Last week I found myself thinking about the value of trust as I swiped through handyman listings on my phone. The gutter on our house had come away from the roof and I was looking for someone to climb up a big ladder and fix it.

I noticed that I didn’t really have to look beyond the first page because the reviews and photos helped me find someone that looked good.

It got me thinking about an article I read recently that shared the findings of the 2017 Exhibitor Trust Report and how the value of trust carries over to every aspect of life, not just exhibitions.

In this instance, I was the consumer making a decision based on the options I had in front of me. It made me ponder about my own business… Am I building enough trust with prospective clients?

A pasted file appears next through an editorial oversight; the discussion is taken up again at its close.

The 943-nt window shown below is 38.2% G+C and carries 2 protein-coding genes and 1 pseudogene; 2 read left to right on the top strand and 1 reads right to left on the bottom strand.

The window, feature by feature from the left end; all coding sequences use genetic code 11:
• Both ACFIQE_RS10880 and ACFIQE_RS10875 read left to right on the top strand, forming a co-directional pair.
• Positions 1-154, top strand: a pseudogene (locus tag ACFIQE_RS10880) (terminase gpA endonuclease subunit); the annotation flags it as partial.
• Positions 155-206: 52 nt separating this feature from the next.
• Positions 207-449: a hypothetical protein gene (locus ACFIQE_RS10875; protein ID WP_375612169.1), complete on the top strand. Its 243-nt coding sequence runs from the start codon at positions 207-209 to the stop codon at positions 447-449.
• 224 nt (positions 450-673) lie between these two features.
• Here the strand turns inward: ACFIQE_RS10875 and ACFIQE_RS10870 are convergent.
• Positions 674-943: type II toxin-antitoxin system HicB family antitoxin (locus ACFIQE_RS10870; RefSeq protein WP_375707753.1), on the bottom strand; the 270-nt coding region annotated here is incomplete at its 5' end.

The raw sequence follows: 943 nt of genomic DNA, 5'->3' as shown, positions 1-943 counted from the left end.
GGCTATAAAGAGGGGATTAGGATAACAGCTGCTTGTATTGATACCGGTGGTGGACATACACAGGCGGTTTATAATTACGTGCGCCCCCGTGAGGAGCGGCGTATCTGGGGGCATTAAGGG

In the report, which interviewed a bunch of attendees from all different industries. (Yes, these guys are yanks, but the core of what they discovered easily carries over to us Aussie’s. Keep reading!).

93% wouldn’t submit a RFP to a company they don’t trust

This statistic doesn’t surprise me in the slightest.  Picking the right person for the job is crucial.

Your stand builder is someone you build a close relationship with. You want to buddy up with someone of sound mind, who’s an expert in his or her field and is a person you can relate to. Along your journey you’re going to turn to them for advice so it needs to be someone you believe in.

The trust I had in the handyman was further strengthened over a phone call and then I got to eyeball him at the onsite quote.